Nikon Z6, Z7 and Canon EOS R low-light ISO scores?

Started Dec 4, 2018 | Discussions thread
Historicity Senior Member • Posts: 2,234
Re: Nikon Z6, Z7 and Canon EOS R low-light ISO scores?

Maarten Droogne wrote:

do you know soon I can expect a scoring on new cameras? I see Sony is going to announce a new APS-S high end camera ( ), which will hopefully improve on a few things, like AF, upper ISO setting etc. It looks like if it can do that and keep (but hopefully improve) on the noise of the A6300, it looks like a fine choice! The crop factor makes it possible to use the 300mm 2.8 without compromising on noise on the even long reaches, as the 50-500mm and 150-600mm have about 2 1/3 stops of light less on their longest range, and if you look at the numbers the APS-C with 300mm comes out far ahead (numbers are compared to the full frame numbers) when comparing same exposure (so 2 + 1/3 stop) settings. Also, as 300* 1,5 is not the same as 450, I'll include the numbers of the 300mm with a 1,4 converter (1 stop loss):


  • ISO 100: 10,49
  • ISO 200: 9,65

A7 III ISO 503: 9,4


  • ISO 800 (start of steeper noise increase): 8,87
  • ISO 1600: 7,23

A7 III ISO 4022: 7,15


  • 10183 (end of non-boosted ISO range): 4,64


  • 51200: 3,48
  • 25600: 4,49
  • (here I added the A7 III with 1 stop more, instead of A6300 with a stop less)

In general you can see the differences are slim, when looking at 300+converter numbers (although the range is bigger going from 450 to 620). The 300mm would be heavier, so except if the A7000 has a better IBIS) I should consider them equals. That means if the A7000 can improve majorly over the A6300 on NDR, and come on the same playing field as the A7III on focus and ISO (for reference, the APS C should come to a native 25,6k to improve over the A7III). I'm not getting my hopes up though, as the sensor also improved to 32MP (based on rumours for now), so noise control will not have been the priority.

Again, obviously, this whole comparison only works on the longer ranges (500-600mm), and the FF will definitely be better at the shorter ranges, but I'm primarly interested on how they will work on those longer ranges.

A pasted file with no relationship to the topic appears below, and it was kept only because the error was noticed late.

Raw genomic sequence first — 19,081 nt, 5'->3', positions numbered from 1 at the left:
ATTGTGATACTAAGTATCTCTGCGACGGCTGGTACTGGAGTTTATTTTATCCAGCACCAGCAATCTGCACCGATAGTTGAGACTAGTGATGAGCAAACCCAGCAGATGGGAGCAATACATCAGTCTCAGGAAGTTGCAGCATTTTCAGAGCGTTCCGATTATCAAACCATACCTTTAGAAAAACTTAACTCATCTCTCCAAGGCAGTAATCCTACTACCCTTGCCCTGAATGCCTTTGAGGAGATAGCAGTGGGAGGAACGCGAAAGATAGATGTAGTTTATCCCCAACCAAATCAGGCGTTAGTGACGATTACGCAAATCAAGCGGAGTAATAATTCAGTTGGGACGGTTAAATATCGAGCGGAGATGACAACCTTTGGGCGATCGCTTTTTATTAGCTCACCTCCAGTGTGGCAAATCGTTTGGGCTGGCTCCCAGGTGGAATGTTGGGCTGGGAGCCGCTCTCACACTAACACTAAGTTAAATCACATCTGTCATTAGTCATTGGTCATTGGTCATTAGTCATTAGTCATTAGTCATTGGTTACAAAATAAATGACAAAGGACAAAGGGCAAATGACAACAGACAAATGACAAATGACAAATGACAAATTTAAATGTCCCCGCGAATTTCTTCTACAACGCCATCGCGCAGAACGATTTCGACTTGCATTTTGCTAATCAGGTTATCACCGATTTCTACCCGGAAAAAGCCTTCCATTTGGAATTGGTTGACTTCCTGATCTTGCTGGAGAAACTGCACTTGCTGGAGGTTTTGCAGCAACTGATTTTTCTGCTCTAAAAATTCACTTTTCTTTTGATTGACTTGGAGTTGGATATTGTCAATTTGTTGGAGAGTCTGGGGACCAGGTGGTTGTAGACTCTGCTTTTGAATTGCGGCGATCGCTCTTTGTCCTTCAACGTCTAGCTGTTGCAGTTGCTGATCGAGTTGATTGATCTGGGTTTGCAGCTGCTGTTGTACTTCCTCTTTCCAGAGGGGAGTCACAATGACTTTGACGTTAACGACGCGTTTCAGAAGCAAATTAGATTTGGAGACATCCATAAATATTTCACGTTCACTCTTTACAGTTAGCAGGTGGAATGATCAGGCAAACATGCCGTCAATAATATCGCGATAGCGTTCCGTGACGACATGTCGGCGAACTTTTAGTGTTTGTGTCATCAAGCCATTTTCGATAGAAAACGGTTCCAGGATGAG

As a K1 Mark ii owner and party to the after-effects of what on the Pentax forum is considered a faulty DPreview, I notice that someone basing a decision on that review caused you to take the K1ii "off the table". "Aggressive noise" reduction was mentioned. Since all the camera makers have some noise reduction in their sensors, "aggressive" becomes a matter for debate -- unless there is some negative result that is observable in the usage of said camera with aggressive noise reduction. The K1ii is without doubt the camera that has produced the best image quality of any camera I have owned, and this has also been the testimony on the Pentax site of everyone who has commented about their use of this camera.

On my last hike I used an old Pentax FA * 200 mm f/2.8 lens and among other things did some test shots at some distance objects. If "aggressive" noise reduction is going to have an effect it will be in producing reduced image quality, but the image quality I saw from these recent shots with the FA * 200 was as good as anything as I edited the shots in Lightroom 6.

You may have good reason for not buying a K1ii. It wouldn't be my first choice for sports or video, but I don't think anyone out there, with mirrorless or DSLR cameras, is going to get better image quality from a camera -- at least no camera I have seen a discussion on.


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